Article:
7 ways winter weather could affect commodities
Since commodities are real things — such as crops, livestock, minerals, metals or other materials of value — prices can sometimes be affected by winter weather. Frozen ground and colder temperatures can affect materials, which has an secondary impact on everything from energy to shipping to growing.
But sometimes it's a complicated relationship.
"Weather is unpredictable, so the less normal the winter, the more volatile commodity prices will become," says Daniel Hall, assistant professor of economics at High Point University. "This can cause 'extreme weather' in financial markets."
Oil and gas. It's a no-brainer that people use more heating oil and natural gas in the winter. But people also drive less during colder winters, so they use less gasoline. So it's like a strange pendulum: heating oil spikes in the cold months, while gasoline rises in the warm months.
Investing wisely can be just as complicated. If forecasters are talking about a colder-than-normal winter, does that mean you watch the weather report like a hawk and invest in natural gas exchange-traded funds or futures or contracts if you see a huge cold front in the 10-day weather forecast?
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"If you think it's going to be cold, you can own some natural gas. But that is a very volatile, expensive contract. One contract can move greatly against you or for you," says Vic Sperandeo, president and CEO of EAM partners, a professional money manager with more than 45 years of experience investing in the commodities space.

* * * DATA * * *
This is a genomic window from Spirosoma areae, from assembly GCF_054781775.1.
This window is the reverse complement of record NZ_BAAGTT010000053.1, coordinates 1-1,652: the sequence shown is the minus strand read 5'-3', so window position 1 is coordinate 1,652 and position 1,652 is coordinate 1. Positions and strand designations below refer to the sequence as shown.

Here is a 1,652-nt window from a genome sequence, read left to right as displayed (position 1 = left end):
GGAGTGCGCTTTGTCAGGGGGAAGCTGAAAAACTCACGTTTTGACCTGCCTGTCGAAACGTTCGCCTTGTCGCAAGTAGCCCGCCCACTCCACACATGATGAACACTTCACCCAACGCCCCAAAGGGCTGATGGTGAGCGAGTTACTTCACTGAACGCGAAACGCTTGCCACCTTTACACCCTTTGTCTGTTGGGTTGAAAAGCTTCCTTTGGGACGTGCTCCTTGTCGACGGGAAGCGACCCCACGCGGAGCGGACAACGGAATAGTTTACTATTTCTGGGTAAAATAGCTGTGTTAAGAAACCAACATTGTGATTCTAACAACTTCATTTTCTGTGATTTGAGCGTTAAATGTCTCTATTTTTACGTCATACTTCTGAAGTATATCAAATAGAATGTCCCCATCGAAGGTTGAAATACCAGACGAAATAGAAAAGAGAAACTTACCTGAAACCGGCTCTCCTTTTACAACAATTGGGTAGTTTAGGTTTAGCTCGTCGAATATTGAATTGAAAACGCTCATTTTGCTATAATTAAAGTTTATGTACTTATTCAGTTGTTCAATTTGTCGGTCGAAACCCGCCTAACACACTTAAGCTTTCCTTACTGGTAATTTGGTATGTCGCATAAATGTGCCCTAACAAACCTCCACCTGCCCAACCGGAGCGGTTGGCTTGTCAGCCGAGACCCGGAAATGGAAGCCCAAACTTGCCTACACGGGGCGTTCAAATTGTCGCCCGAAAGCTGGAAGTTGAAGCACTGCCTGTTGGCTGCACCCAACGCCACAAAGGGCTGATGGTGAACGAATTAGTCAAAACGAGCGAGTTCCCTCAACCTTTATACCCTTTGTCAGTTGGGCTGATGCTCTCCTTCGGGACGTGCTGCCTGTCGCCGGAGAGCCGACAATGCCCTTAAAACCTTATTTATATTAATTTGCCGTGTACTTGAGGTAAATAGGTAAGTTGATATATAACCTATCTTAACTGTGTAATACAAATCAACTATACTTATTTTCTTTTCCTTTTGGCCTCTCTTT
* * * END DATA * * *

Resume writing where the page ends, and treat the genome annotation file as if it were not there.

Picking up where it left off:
If you're investing in commodities contracts (and not lower-risk ETFs) a dip of just a few cents in the price of oil can cost you thousands of dollars, Sperandeo says.
The winter volatility in oil, gasoline, diesel and natural gas commodities is partially due to the fact that these energy sources are largely taken out of the ground in the spring and summer months, and stored for use over the fall and winter months, says John LaForge, head of Real Asset Strategy for Wells Fargo Investment Institute.
"Winter, especially, with freezing conditions, is not the ideal time to be extracting large amounts of energy," he says. "So, if winter is colder than normal as an example, more energy in storage must be used. If the cold streak continues for a sustained period, energy in storage can begin to deplete, which can spike energy prices."
Another factor is OPEC. The group's meetings can cause the cost of crude to rise or lower, even without the cold weather.
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Does it mean you sell your investments related to heating oil quickly when the weather warms?
Yes, Sperandeo says, but the only problem is that you'll be competing with a crowd who also wants to sell. "Everybody anticipates these things, so it's not easy to wait for the forecasts because there's huge amounts of money bet on this and – and it's a very complex business," he says. "It's hard to make money."
Yet Phil VanHorne, CEO of BlueRock Energy and energy/commodity expert, predicts natural gas prices will be bullish due to higher demand.